Meanwhile, 30% of Muslims surveyed supported an abortion ban.
Despite a larger number of Muslims agreeing with a ban on abortion, according to the YouGov survey, experts say they are less likely to voice their opinions through fear of how their views will be received.
Ahmed J Versi, editor of The Muslim News, says that Muslims are “afraid” to discuss certain views in public.
“If a Muslim person wants to say this in public, it becomes an extremism issue,” he tells HuffPost UK.
He says Muslims were seen “through the prism of extremism”.
“Whenever you look at the media you see a negative image of Islam, so how would you feel if you were a Muslim? You would feel that everything about me is negative,” Versi adds.
But when a high-profile politician expresses such views, more caution needs to be taken than if it was someone who wasn’t in a position of power, campaigners say.
Katherine O’Brien, head of media at British Pregnancy Advisory Service (BPAS), tells HuffPost UK: “One in three women in this country will have an abortion in their lifetime. We will all know and love a woman who has had an abortion, yet stigma still prevails.
“When high-profile individuals express these views, some women will feel that their incredibly personal decision to end a pregnancy is being judged on national TV by a stranger who knows nothing about their life.
“However, given the significant backlash from both members of the public and his colleagues in parliament, it appears the person most negatively impacted by these comments is Jacob Rees-Mogg himself.”
Meanwhile, LGBT rights charity Stonewall advises Rees-Mogg keep his opinions to himself.
Matt Horwood, communications officer from Stonewall, tells HuffPost UK: “It’s always disappointing to hear people make judgement on same sex relationships, even though these relationships are none of their business.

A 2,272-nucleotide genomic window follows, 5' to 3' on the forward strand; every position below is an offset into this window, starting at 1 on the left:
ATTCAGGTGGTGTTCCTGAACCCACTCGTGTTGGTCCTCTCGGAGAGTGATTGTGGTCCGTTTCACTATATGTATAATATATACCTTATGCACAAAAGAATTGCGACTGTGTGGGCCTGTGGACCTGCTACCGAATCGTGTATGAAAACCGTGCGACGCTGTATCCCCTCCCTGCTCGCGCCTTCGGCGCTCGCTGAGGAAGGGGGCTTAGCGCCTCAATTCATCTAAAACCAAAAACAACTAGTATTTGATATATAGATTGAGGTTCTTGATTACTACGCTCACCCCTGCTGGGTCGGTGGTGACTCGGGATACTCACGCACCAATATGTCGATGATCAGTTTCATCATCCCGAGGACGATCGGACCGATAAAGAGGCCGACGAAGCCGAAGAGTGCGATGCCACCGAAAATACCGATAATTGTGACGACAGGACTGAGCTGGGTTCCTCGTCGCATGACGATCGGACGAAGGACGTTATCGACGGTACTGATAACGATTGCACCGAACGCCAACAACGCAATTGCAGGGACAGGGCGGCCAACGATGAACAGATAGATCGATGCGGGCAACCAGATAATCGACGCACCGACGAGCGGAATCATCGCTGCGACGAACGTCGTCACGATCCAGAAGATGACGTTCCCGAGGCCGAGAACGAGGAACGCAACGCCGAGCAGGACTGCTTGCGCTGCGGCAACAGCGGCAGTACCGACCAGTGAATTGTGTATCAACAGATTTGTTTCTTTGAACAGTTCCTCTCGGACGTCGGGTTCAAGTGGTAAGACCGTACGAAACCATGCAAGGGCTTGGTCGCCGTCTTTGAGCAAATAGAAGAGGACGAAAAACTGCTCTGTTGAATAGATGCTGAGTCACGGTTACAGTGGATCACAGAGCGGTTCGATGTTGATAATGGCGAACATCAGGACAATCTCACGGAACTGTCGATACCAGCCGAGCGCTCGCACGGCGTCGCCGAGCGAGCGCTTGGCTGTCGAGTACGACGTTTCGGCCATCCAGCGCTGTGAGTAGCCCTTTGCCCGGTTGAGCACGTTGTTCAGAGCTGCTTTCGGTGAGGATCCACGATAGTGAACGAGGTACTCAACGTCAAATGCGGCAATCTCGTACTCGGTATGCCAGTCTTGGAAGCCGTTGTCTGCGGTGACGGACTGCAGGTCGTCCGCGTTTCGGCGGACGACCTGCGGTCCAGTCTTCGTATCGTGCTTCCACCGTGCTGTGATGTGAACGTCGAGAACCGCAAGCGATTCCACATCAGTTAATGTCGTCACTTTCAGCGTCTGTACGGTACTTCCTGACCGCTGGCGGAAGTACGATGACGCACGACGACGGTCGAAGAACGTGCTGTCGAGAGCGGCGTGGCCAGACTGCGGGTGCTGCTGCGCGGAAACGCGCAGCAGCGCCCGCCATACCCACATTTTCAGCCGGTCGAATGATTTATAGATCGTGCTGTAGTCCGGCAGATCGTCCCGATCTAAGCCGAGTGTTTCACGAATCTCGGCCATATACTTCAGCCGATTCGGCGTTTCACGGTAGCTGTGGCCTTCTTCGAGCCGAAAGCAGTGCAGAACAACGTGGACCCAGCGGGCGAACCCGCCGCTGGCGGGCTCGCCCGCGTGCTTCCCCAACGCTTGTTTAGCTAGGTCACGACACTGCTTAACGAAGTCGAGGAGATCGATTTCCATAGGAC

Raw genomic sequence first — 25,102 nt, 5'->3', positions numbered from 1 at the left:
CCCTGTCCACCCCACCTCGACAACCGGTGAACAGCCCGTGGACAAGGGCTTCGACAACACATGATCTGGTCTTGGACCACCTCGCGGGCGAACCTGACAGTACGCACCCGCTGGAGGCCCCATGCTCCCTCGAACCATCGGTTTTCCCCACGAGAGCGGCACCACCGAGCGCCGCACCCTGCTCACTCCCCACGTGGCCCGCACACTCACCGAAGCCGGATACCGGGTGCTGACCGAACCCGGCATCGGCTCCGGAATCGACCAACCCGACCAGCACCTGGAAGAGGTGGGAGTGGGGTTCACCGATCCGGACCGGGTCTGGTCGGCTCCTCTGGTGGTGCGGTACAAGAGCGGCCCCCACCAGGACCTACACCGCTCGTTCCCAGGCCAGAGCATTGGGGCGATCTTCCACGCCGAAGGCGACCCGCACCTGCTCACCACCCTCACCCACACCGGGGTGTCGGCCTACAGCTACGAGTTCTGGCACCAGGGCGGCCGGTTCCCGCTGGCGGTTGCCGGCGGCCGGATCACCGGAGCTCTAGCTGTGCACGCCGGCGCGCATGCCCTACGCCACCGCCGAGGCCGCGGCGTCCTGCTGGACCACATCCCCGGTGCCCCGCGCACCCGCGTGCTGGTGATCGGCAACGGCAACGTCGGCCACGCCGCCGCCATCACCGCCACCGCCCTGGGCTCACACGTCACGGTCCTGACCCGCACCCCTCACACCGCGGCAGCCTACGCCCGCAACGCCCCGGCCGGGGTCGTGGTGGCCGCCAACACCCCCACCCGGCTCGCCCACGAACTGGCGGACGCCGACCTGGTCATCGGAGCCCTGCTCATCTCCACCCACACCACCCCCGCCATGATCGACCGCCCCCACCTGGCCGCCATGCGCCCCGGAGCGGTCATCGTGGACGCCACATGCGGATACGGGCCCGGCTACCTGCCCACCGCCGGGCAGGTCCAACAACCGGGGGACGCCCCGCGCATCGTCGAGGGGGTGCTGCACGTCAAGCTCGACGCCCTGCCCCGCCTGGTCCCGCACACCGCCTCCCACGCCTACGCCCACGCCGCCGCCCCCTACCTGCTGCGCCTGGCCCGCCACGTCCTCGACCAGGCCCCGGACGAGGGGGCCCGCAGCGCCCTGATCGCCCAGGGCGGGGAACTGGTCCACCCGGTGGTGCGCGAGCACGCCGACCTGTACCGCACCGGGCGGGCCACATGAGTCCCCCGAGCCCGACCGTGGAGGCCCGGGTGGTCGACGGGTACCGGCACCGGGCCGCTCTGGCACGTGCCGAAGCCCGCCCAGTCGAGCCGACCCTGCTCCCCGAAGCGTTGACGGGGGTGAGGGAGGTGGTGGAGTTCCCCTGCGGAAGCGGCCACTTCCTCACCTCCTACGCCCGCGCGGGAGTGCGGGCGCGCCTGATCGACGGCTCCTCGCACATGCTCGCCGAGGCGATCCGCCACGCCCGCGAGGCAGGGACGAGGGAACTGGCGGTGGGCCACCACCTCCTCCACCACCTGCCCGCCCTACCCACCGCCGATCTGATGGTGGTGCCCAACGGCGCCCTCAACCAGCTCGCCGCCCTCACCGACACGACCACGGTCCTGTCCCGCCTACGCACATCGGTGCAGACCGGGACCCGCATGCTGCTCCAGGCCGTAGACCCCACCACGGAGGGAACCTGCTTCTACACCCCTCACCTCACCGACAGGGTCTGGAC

“If Jacob Rees-Mogg is so opposed to same sex marriage, the best thing for him to do is avoid marrying another man, rather than comment on other people’s relationships.”
Academics argue that extremists from different faiths often agree with each other - more so than the liberal members of their own religion.
“A lot of Catholics approve of abortion, a lot of Catholics approve of same sex marriage and most middle-of-the-road religious people are just the same to the majority of the people in the population who think these things are ok,” Dr Day says.
“It’s only the extremists like Rees-Mogg who disagree.”
The Goldsmiths professor raises questions about what it is about abortion and same sex marriage that bothers some fervently religious people so much.
“You have to wonder what it is that makes these guys come out against abortion.
“There’s only three things that they get exercised about – abortion, same sex marriage and divorce.
“You don’t hear them getting exercised about, well not often anyway, poverty, people sleeping on the streets, young people losing their jobs through the bad economy.
“You don’t hear them getting crazy about that. So it’s kind of important for us to see that they are really getting crazy about women’s rights and the right for people to be who they are.”
Marie Stopes, a charity which provides sexual and reproductive health services, said that religious planning and family planning do not have to be incompatible with one another.
Sarah Shaw, the charity’s head of advocacy, says: “Our teams work with religious leaders around the world to educate community members about sexual and reproductive health and enable them to make informed choices that are right for them.”